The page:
During this ongoing pandemic season, it is worth taking stock of the things that give us hope.
Giuseppe Bartolomeo Chiari (1654–1727), Allegory of Hope
The Revd Canon Dr Bob Derrenbacker
This COVID-19 pandemic season has produced in us many different emotions and feelings, particularly during our prolonged lockdowns and in our mandated social distancing. These emotions and feelings have included anxiety, sadness, worry, apprehension, and depression. In addition to all of these feelings and emotions, I would add ‘disappointment’ to the list, for it is a word that does capture some of what I have been feeling for most of 2020. I am disappointed that our planned pilgrimage to the Holy Land this year had to be postponed due to the border closures; I am disappointed that I have not been able to gather regularly with my fellow Christians for Sunday sacramental worship; I am disappointed not to be teaching my students in a face-to-face environment. For my wife Cindy and me, we were profoundly disappointed not to be in attendance at our daughter’s wedding in the United States several weeks ago due to our travel restrictions here in Australia.
Now, ‘disappointment’ is one of those adjectives that is often used by us in an understated manner to hide our deeper emotions and feelings. It often masks what is actually being felt, those more intensely felt emotions of sadness, depression, disillusionment, and frustration. But still, it is a word that is on our list of adjectives indicative of this pandemic season.
St Paul writes in his letter to the Romans that ‘suffering produces endurance, and endurance produces character, and character produces hope, and hope does not disappoint us, because God’s love has been poured into our hearts through the Holy Spirit that has been given to us’ (Romans 5:3b-5 [NRSV]). For St Paul, there are many things that might create disappointment, but hope – particularly hope produced in the midst of suffering – does not disappoint. Hope is the answer to disappointment.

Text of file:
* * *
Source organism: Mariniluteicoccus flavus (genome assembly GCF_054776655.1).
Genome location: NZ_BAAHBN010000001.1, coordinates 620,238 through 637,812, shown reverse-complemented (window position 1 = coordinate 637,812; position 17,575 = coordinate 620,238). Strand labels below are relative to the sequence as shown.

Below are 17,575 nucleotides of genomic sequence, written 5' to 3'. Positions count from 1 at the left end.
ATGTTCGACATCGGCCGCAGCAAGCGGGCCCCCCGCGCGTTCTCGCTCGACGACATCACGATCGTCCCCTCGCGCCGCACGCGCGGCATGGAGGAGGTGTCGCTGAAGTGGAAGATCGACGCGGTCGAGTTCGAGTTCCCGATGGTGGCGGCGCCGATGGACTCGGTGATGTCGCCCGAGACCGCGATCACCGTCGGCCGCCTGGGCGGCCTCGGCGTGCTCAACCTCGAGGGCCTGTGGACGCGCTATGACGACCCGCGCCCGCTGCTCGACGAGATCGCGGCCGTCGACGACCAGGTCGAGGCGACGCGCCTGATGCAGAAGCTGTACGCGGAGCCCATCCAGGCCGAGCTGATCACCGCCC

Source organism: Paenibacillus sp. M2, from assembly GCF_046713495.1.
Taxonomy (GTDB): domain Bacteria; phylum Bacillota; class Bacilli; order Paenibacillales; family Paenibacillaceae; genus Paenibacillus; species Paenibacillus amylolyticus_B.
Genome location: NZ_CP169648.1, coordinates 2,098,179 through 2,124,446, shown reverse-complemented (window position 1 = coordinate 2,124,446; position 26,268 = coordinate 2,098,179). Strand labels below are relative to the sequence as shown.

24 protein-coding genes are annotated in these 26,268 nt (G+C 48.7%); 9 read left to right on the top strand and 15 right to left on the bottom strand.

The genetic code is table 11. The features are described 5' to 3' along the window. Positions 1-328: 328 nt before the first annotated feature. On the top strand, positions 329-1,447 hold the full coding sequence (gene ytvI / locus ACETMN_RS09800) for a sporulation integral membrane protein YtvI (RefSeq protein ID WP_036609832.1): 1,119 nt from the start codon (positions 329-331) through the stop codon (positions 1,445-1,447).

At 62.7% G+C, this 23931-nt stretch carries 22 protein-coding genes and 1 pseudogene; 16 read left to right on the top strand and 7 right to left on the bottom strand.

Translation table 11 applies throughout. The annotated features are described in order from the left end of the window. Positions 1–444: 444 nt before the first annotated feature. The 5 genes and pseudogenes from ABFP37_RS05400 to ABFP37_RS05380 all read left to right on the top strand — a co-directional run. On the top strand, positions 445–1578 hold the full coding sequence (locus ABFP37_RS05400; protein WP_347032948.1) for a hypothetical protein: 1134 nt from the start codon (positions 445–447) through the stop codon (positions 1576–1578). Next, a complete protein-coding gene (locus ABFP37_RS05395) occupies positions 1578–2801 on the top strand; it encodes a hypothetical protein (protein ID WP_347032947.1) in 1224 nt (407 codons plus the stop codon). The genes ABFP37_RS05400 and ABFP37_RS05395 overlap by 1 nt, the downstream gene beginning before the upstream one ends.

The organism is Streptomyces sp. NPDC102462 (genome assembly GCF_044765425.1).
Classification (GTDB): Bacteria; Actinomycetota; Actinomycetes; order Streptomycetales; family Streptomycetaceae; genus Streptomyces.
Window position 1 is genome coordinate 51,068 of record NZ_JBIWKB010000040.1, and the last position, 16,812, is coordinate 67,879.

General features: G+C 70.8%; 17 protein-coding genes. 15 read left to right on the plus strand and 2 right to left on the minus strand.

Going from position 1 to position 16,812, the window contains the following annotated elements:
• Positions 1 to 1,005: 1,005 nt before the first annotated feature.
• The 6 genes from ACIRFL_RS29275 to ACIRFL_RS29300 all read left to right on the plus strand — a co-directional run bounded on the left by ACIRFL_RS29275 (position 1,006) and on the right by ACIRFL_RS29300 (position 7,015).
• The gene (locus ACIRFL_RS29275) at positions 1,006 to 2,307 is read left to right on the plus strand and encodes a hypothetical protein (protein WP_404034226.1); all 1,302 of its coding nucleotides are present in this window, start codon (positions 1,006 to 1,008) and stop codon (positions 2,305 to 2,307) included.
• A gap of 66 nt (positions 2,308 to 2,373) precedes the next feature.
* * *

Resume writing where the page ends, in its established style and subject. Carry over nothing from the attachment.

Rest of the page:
During this ongoing pandemic season, it is worth taking stock of the things that give us hope, particularly as we try to navigate through the negative emotion of disappointment. We are hopeful for an effective and safe vaccine that will be justly administered around the world; we are hopeful for a return to dining out, to gathering in person for worship in church, to face-to-face learning, to being reunited with family and friends; we are hopeful that this pandemic is producing in us, in the words of St Paul, endurance and character.
Take stock in what gives you hope, for hope does not disappoint.